PHOENIX -- The Padres ended their 53-year quest for a no-hitter this season. In a couple months, they’d like to end their wait for their first World Series title, too.
Ultimately, it was that big-picture view that denied Blake Snell his shot at history at Chase Field on Tuesday night, as Jayce Tingler made one of his toughest decisions since taking over as Padres manager. With a dominant Snell sitting on seven no-hit frames and 107 pitches, Tingler called for his bullpen to finish the job.
“It’s the last thing you want to do,” Tingler said afterward.
And although the ’pen didn’t complete the combined no-hitter, the Padres skipper got precisely the result he wanted -- a 3-0 victory over the D-backs that moves the Padres into a tie for the second National League Wild Card spot entering September.
In April, right-hander Joe Musgrove authored the first no-hitter in franchise history, perhaps removing some of the pressure from Tingler on Tuesday night. Snell didn’t get to join Musgrove in no-hit lore. But as his team embarks upon one of the most important months in franchise history, Snell is locked in, and the Padres intend to keep it that way.
“It’s just smart,” Snell said. “Is it really worth going 140, 130 pitches to try to get it? … You’ve got to be smart. We need to win games, and I put the team in a great position to win -- seven innings, no runs, and we got the win.”
Snell had thrown a career-high 122 pitches and 7 2/3 innings in his previous time out against the Dodgers last week. With that in mind, the Padres’ coaching staff mapped out a plan for Snell on Tuesday in which they would lighten his workload. They’re going to need him for five or six crucial starts, mostly against playoff rivals, down the stretch, so they didn’t want to over-exert him on Tuesday.
A simple enough plan on Tuesday afternoon. But it got a whole lot tougher when Snell channeled the Cy Young-caliber version of himself and pitched seven of the most dominant innings of his career.
“We had the idea, coming off 122 pitches and eight innings, both his career highs, this one we were going to be a little bit less aggressive,” Tingler said. “Do I think he could’ve finished it? Maybe. But did we want to get in the 135-140 [pitch] range? No, that’s something we’re not interested in.
“The main thing is winning the game tonight and him continuing to throw the ball and feeling good going forward.”
After his slow start to the season, Snell has been one of the sport’s most dominant pitchers in August. He posted a 1.72 ERA across six starts with an absurd 13.3 strikeouts per nine innings. It was precisely the version of Blake Snell that the Padres envisioned when they shipped a package of four players to Tampa Bay in late December.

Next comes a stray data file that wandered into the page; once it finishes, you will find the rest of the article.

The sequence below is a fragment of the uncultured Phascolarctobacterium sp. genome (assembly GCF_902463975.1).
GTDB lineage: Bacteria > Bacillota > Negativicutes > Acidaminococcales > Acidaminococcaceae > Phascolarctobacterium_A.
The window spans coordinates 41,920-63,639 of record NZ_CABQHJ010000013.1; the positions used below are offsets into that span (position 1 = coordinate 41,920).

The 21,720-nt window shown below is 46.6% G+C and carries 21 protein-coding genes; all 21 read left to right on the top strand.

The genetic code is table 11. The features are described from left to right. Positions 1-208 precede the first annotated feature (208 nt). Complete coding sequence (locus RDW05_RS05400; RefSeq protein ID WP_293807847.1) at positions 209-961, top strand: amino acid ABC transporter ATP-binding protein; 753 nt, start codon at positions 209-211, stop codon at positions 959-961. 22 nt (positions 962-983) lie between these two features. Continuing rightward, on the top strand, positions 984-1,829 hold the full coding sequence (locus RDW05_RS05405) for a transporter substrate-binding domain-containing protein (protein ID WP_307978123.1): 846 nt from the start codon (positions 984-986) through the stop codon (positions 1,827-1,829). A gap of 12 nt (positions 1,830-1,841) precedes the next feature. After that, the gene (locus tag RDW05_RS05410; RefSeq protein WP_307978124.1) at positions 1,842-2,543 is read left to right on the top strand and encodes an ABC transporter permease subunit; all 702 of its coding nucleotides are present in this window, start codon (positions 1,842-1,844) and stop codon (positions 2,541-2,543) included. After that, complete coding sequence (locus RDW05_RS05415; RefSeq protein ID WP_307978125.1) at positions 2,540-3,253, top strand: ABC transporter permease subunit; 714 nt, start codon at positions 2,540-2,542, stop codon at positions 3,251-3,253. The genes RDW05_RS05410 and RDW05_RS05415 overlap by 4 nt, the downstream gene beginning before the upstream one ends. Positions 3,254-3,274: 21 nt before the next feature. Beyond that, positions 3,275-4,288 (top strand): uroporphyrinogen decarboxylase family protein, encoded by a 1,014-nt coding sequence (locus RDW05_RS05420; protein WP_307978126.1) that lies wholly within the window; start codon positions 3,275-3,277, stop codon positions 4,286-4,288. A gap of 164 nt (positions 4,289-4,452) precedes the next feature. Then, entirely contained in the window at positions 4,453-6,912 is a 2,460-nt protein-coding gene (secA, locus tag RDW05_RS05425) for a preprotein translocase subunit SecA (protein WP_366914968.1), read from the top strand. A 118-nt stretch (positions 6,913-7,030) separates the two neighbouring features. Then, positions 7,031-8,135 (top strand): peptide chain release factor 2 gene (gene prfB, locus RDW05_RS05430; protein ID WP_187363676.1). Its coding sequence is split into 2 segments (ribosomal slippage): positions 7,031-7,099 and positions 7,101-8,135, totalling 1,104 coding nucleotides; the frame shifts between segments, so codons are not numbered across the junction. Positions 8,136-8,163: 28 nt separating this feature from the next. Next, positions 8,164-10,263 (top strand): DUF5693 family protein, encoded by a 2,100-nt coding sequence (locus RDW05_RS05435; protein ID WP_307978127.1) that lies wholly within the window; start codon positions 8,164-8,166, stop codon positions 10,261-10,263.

“I’m just getting in my groove,” Snell said. “It just took a while. I was never worried -- all the stuff was there. But this is all new to me, and leaving [Tampa Bay] after being there for 10 years is difficult. People don’t want to understand that. But that’s the way it is. That’s how it happened with me. I finally got comfortable, and in my zone, and now I can go.”
Snell allowed two walks while striking out 10 on Tuesday. He was dominant from the outset, establishing his fastball early, then getting chase after chase after chase with his two elite breaking pitches. The Arizona hitters could do nothing against Snell's slider and curve, putting only one breaking pitch in play all night -- a slider that Jake McCarthy bounced weakly to first base, 51.1 mph off the bat.
“He mixed it up on us more this time than he has in the past,” said D-backs shortstop Nick Ahmed. “He definitely threw a lot more curveballs. The slider was harder than we’ve seen it in the past. ... When you’ve got 96-98 with the high release and angle and you throw your offspeed pitches extremely well like he did tonight, it was a tough night for us.”
Snell had his lead but simply wasn’t efficient enough for his shot at history. Perhaps at a different juncture in the season, with the stakes a bit different, Snell would’ve been afforded a chance. But the Padres need this version of Snell as often as possible down the stretch, and they posit that the best way to get it is to ensure he’s as fresh as possible.
“We need him for another five...” Machado started, then paused and checked himself, visions of October Blake Snell clearly dancing in his head.
“[Screw] that,” Machado said. “We need him for another 10 of those.”